Full text: Proceedings, XXth congress (Part 7)

| Intei 
where different sensors measure the same object/site from 
different locations or times or even users. In order to deliver the 
best description of the object/site (lowest uncertainty), one must 
uses known shapes, CAD drawings, existing maps, survey data, 
and GPS data. 
J.-Angelo Beraldin* inrer 
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? National Research Council Canada, Ottawa, Ont., Canada, K1 AOR6 — angelo.beraldin@nrc-cnre.ge.ce | mx 
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Commission V, WG V/2 | af m 
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KEY WORDS: Laser Scanning, Close-range photogrammetry, Sensor fusion, 3D sensors, Metric Performance, Heritage, Space | pas 
ABSTRACT: incre. 
In last decade, we have witnessed an increased number of publications related to systems that combine laser scanning and close- me 
range photogrammetry technologies in order to address the challenges posed by application fields as diverse as industrial, meas 
automotive, space exploration and cultural heritage to name a few. The need to integrate those technologies is driven by resolution, stripe 
accuracy, speed and operational requirements, which can be optimized using general techniques developed in the area of multi- To v 
sensor and information fusion theory. This paper addresses an aspect critical to multi-sensor and information fusion, i.c., the objec 
estimation of systems uncertainties. The understanding of the basic theory and best practices associated to laser range scanners, purpc 
digital photogrammetry, processing, modelling are in fact fundamental to fulfilling the requirements listed above in an optimal way. 2002 
[n particular, two categories of applications are covered, i.e., information augmentation and uncertainty management. Results from gener 
both space exploration and cultural heritage applications are shown. the te 
di TS 
1. INTRODUCTION manage the uncertainties link to the sensing devices, the ier 
environment and a priori information (e.g. a particular user). 2002) 
1.1 Why combine data from multiple sensors? The objectives of the data fusion are to minimize the impact of comb 
: Se those uncertainties and to get the most out of the multi-sensor : 
The topic of multi-sensor data fusion has received Over the platform. In other words. one must justify the increased cost QE 
years a lot oi attention by the scientific community for military and complexity of a multi-sensor solution: stat] 
and non-military applications.  Multi-sensor data fusion Sno, 
techniques combine data from multiple sensors and related 1.2 Related work mem 
information from associated databases, to achieve improved explo 
accuracies and more specific inferences than could be achieved A survey of the literature on multi-sensor data fusion can in d 
by the use of a single sensor alone (Hall, 1997). As noted by generate a long list of papers and books describing the theory Le 
Hong, 1999, in applying those techniques, one would expect to and the different applications where data fusion is critical. cs 
achieve the following benefits: Llinas et al. 1990 describe an application where a moving a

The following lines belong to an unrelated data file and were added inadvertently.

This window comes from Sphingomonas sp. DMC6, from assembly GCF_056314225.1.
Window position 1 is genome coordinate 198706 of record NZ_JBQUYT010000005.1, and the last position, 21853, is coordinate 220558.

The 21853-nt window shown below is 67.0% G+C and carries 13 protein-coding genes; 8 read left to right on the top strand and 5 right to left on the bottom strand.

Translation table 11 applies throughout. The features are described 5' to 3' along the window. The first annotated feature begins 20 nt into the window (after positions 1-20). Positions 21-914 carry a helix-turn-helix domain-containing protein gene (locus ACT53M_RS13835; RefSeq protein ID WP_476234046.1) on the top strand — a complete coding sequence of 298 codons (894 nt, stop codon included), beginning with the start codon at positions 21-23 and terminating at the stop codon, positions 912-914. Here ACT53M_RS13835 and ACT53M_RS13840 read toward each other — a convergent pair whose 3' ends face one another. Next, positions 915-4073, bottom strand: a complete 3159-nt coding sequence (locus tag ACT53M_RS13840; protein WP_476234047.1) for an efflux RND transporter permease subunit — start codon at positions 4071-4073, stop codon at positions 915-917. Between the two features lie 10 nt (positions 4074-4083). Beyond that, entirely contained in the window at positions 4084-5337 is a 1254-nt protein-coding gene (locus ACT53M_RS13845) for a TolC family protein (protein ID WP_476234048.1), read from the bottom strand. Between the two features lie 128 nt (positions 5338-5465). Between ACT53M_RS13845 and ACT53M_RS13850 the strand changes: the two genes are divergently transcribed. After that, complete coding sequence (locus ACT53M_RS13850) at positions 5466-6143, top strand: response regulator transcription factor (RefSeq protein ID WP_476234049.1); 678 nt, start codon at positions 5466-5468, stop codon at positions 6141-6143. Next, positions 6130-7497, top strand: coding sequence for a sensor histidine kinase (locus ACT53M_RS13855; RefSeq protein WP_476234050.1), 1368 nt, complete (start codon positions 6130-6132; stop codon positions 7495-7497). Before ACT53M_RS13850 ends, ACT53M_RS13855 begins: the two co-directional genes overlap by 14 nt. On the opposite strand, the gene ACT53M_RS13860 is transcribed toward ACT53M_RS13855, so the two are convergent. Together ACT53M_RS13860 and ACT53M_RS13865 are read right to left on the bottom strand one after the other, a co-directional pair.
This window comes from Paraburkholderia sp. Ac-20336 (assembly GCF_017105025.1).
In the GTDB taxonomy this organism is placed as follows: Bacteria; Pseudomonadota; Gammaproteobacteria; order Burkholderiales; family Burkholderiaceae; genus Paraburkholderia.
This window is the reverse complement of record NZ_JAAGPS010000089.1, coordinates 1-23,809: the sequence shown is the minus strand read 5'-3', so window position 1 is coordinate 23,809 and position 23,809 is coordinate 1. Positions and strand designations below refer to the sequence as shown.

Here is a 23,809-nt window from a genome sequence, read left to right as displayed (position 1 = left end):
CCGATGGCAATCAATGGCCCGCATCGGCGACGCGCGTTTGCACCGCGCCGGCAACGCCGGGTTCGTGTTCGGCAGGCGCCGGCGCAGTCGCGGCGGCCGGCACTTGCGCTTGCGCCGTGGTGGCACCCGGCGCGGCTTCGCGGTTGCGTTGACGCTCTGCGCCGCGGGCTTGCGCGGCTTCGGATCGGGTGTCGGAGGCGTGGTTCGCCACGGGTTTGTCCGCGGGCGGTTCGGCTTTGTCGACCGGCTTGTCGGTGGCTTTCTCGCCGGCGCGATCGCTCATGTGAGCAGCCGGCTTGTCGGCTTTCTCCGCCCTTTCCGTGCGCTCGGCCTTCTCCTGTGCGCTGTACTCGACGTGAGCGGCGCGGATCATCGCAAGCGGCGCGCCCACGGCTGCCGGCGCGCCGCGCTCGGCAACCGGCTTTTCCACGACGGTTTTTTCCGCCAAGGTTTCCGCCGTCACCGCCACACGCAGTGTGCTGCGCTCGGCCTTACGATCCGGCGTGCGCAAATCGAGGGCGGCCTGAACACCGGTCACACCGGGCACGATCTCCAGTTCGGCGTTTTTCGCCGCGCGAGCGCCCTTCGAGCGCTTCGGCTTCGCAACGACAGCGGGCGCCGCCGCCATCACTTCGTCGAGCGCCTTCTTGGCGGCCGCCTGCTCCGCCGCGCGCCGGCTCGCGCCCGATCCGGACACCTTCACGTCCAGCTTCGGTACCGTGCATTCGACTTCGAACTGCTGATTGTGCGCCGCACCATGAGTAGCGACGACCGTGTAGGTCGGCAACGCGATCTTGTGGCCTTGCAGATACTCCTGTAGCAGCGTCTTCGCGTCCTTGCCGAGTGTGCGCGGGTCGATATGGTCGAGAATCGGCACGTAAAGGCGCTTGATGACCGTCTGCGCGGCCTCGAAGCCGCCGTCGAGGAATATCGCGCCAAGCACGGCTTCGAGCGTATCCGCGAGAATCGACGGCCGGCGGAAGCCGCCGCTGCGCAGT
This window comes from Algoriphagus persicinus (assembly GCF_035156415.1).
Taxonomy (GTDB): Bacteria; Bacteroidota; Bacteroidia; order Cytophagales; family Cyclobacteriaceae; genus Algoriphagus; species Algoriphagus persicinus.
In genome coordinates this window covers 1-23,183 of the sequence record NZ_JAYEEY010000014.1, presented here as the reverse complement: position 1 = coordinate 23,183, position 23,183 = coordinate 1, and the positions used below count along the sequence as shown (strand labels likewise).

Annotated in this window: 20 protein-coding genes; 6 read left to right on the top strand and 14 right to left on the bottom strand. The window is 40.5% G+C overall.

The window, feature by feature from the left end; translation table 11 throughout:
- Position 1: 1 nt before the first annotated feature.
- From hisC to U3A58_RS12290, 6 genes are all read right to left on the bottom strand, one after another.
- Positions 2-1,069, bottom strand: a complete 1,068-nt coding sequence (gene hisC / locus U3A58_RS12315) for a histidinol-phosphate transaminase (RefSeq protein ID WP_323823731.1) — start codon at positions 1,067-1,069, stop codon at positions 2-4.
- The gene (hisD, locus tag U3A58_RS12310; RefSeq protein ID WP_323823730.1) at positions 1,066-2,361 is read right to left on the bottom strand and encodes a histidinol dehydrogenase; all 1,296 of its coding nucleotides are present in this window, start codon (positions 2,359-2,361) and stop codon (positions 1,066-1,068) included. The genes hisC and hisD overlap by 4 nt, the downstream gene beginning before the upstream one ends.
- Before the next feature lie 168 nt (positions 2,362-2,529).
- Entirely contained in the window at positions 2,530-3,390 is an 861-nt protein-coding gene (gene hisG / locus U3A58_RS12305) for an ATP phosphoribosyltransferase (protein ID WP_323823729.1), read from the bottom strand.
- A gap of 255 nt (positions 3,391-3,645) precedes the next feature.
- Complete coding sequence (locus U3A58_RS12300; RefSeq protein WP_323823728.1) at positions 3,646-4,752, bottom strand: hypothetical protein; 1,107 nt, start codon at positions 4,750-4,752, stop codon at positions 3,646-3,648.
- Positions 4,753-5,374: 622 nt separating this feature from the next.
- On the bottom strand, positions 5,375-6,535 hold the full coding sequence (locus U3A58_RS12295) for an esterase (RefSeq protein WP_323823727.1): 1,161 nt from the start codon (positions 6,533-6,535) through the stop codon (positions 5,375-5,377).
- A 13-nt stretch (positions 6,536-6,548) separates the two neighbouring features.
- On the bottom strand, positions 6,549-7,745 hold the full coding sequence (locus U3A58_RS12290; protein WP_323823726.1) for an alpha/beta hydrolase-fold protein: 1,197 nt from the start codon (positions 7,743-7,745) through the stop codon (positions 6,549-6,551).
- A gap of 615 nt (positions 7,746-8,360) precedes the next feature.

e Robust operational performance aircraft is observed by both a pulsed radar (based on radio illustr. 
e Extended spatial/temporal coverage frequencies) system and an infrared imaging sensor. The pulsed Some 
e Reduced ambiguity radar system provides an accurate estimate of the aircraft's presen 
" Increased confidence range but with poor angular direction estimates (due to the systen 
e — Improved detection performance longer wavelengths compared to optical light). Instead, the choser 
e — Enhanced resolution (spatial/temporal) infrared imaging sensor determines only the aircraft’s angular sensin 
e Increased dimensionality direction but with a much higher accuracy when compared to should 
the pulsed radar system. If these two observations are correctly ülitica 
To discuss the integration of laser scanning and close-range associated, then the combination of the two sensor's data strate 
photogrammetry from a multi-sensor and information fusion provides an improved determination of location than could be : 
point of view, we present the key features of different laser obtained by either of the two independent sensors. This case 2 € 
scanner technologies and photogrammetry-based systems that represents a good example of uncertainty management through 
should be considered in order to realize the benefits expected in an adequate understanding of the sensors error and resolution 
a multi-sensor platform. Some examples are given to illustrate characteristics. In the 
the techniques. In particular, two categories of applications are field o 
covered, ie, information augmentation and uncertainty To model complex environments, those composed of several compu 
management. As defined by (Hong, 1999), information objects with various characteristics, it is essential to combine measui 
augmentation refers to a situation where each sensor provides a data from different sensors and information from different and pa 
unique piece of information to an application and fusion sources. El-Hakim, 2001 discusses the fact that there is no from 
extends, for example, the system’s spatial/temporal coverage. single approach that works for all types of environment and at technic 
Uncertainty management is a very important and a critical part the same time is fully automated and satisfies the requirements discern 
of multi-sensor data fusion techniques. It covers situations of every application. His approach combines models created measut 
from multiple images, single images, and range sensors. He also are use 
range 1 
the nak

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